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5 Positive Steps Towards Regaining Your Life After A Personal Injury

5 Positive Steps Towards Regaining Your Life After A Personal Injury

Only those that have suffered through a major setback in life, like a personal injury, can understand how difficult it is to put the pieces of your life back together again. While it may be challenging to find the will when you’re incapacitated, you have the opportunity to overcome obstacles that in turn only makes you stronger. You may have to adapt by restricting yourself of certain activities but know that you can find passion in life again. There are people and methods that are there to help you. You just have to take the steps and never stop believing in yourself. It’s through perseverance regardless of circumstance that we truly understand our power.

1. Face and Accept What Happened

No matter what type of personal injury you have suffered, there is some level of acceptance you’ll want to reach to mentally heal from it. Don’t shut out the events no matter how painful. While the brain naturally tries to protect you from emotional pain and struggle, to move past the personal injury, you need to face it and make your peace. Don’t allow yourself to repress the feelings you have surrounding your injury. It’s only going to serve as an obstacle in your rehabilitation. Seek help if you need to but find a way to deal with what’s happened to you. This is essential for mental and physical recovery. Acceptance is the foundation for you to heal.

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2. Ask For Help

After a personal injury, you may have moments where you lose faith that you’ll get back on your feet. This is the time to round up your friends and family and ask for help. Researchers have found that support from loved ones and others in your position can rapidly increase psychological recovery. When life gets difficult, your bond with people tend to deepen. You feel supported and cared about. This prevents you from feeling negative about your situation which in turn accelerates your recovery time. You may be surprised at the depth people care for you. You also increase your chances of a full recovery.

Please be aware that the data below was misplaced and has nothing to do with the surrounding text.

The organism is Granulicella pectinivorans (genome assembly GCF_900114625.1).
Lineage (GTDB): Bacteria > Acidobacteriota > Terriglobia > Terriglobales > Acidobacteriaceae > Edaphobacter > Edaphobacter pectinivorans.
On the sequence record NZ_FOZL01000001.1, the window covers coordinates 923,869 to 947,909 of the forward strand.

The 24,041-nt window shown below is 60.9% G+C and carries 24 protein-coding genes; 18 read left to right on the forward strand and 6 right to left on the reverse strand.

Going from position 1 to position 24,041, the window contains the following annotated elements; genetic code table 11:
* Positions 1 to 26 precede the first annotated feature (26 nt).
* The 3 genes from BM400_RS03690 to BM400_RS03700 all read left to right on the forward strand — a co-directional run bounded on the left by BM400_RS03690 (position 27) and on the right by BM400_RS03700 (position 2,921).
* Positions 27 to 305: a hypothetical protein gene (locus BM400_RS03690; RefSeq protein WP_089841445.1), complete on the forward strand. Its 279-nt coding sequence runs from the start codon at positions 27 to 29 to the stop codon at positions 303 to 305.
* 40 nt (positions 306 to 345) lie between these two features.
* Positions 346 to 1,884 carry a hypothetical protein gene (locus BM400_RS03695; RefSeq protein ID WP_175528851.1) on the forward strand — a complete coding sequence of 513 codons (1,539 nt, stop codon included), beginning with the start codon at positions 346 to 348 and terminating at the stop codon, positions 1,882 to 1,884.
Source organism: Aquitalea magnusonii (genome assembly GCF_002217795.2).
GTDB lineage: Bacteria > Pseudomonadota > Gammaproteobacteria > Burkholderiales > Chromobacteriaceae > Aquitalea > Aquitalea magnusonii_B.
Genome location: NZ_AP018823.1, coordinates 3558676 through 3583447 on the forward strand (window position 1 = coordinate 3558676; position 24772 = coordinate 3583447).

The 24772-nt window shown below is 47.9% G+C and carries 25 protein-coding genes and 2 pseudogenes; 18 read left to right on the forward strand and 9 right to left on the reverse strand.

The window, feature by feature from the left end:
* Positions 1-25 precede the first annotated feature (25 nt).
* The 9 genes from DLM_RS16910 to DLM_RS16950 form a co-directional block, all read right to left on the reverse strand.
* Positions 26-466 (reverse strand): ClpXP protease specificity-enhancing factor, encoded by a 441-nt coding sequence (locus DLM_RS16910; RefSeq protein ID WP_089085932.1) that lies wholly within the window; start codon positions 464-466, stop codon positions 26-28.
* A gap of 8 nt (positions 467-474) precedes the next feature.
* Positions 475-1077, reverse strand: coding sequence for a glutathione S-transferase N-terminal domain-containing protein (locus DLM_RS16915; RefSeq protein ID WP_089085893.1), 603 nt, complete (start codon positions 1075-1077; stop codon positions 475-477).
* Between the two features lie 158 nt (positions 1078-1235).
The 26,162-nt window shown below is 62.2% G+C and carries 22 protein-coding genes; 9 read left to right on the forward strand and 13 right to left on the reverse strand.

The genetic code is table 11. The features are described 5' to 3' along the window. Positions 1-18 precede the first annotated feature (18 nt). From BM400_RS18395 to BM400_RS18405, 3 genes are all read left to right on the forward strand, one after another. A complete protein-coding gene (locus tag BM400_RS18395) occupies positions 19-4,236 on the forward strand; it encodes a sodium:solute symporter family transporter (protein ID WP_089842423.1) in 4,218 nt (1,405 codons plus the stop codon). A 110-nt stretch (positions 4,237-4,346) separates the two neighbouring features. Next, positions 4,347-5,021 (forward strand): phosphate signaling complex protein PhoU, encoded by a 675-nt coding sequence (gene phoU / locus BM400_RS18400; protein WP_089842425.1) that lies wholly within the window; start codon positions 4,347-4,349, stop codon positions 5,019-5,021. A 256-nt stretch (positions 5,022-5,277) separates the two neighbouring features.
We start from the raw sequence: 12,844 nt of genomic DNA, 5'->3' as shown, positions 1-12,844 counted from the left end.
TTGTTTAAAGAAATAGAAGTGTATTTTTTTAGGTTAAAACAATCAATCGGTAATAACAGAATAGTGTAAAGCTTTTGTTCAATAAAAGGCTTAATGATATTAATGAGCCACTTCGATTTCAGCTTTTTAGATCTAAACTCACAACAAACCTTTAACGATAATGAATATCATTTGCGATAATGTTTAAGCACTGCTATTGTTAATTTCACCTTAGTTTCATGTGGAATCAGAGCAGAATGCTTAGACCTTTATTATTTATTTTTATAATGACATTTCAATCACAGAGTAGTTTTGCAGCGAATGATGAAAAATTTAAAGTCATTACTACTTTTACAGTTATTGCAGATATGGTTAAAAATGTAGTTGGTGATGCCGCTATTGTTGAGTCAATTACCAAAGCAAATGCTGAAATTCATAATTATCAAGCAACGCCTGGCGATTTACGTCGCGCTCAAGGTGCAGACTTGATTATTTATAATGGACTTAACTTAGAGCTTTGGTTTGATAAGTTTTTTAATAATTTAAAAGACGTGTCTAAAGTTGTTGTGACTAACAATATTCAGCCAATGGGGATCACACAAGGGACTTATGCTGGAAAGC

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3. Explore New Horizons

Psychology Today speaks in length about posttraumatic growth. There are two roads you can take when you’ve dealt with a traumatic situation through personal injury. You can stop living or struggle with what your life once was, alternatively, the experience of trauma can lead you to a new direction. Finding a blessing amongst adversity is highly empowering. Your life may become even more meaningful and rich.

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4. Protect Yourself

A personal injury can result in losing valuable assets you’ve worked hard for. Initially, you may not think you’ll be incapacitated for long but healing can often take longer than you expect. Make sure you record details of the events as soon as possible. Depending on the situation, you may need to contact the police or maybe even a lawyer. Chicago personal injury lawyer John Borcia recommends getting legal representation immediately if you fear loss of wages. Dealing with emotional and physical pain shouldn’t be compounded by the stress of finances.

5. Practice Patience

Recovery after a personal injury can take time. Usually, more time than you’d like. There may be some things you can’t do for awhile in which case it’s time to seek out what you can do. Talk about what happened to those who will listen. Take the time to properly rehabilitate instead of rushing the process. Take it day by day and do what you can. Keep a positive frame of mind and focus on the end goal. Keeping track of the small goals towards rehabilitation will keep you motivated on your path to full recovery.

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Published on July 29, 2020

How to Build Strategic Thinking Skills for Effective Leadership

How to Build Strategic Thinking Skills for Effective Leadership

Have you been thinking of how you can be a more strategic leader during these uncertain times? Has the pandemic thrown a wrench at all your carefully laid out plans and initiatives?